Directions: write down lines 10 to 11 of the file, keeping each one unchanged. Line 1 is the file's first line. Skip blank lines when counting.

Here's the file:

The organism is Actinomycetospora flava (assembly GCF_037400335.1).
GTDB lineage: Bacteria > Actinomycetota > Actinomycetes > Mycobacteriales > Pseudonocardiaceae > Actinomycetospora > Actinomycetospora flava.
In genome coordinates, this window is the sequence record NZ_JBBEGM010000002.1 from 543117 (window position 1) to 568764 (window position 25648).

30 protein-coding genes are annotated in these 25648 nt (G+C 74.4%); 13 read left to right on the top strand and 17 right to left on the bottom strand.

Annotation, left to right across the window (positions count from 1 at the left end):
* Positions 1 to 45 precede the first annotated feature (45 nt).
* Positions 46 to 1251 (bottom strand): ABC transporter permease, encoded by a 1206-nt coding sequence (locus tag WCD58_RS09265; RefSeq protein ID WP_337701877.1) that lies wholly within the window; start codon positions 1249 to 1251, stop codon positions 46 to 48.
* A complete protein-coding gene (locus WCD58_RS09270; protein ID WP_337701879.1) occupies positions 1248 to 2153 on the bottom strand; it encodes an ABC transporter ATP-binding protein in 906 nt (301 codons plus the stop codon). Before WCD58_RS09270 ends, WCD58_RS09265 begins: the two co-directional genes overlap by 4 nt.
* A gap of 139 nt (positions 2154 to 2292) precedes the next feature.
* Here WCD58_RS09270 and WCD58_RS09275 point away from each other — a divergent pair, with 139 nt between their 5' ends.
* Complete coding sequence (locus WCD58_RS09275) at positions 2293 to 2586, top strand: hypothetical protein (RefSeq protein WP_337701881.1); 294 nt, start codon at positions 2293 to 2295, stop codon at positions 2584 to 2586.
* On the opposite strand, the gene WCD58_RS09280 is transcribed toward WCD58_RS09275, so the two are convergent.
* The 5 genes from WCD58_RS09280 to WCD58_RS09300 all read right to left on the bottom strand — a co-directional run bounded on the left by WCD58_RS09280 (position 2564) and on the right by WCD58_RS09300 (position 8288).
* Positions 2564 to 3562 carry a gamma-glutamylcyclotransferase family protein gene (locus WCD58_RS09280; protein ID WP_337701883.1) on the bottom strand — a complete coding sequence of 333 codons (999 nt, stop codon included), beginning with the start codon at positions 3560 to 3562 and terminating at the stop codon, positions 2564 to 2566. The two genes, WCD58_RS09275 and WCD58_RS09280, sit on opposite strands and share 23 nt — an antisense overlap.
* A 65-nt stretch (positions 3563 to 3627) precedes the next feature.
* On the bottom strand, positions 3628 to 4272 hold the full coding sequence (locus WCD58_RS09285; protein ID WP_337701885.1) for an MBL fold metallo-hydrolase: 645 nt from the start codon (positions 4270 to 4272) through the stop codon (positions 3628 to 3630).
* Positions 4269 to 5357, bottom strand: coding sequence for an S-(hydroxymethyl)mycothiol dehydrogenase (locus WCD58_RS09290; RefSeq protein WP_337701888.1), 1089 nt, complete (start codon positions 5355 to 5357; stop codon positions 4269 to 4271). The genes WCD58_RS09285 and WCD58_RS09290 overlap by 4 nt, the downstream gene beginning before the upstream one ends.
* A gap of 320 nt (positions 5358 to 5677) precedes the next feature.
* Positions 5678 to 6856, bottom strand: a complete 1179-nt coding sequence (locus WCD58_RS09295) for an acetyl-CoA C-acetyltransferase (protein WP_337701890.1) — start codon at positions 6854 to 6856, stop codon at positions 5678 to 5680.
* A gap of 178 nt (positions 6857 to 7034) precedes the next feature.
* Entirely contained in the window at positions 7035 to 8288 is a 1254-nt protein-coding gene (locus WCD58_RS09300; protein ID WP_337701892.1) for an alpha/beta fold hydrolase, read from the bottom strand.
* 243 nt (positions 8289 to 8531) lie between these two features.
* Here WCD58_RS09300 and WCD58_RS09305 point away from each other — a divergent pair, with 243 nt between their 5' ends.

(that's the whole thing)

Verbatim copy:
* Here WCD58_RS09270 and WCD58_RS09275 point away from each other — a divergent pair, with 139 nt between their 5' ends.
* Complete coding sequence (locus WCD58_RS09275) at positions 2293 to 2586, top strand: hypothetical protein (RefSeq protein WP_337701881.1); 294 nt, start codon at positions 2293 to 2295, stop codon at positions 2584 to 2586.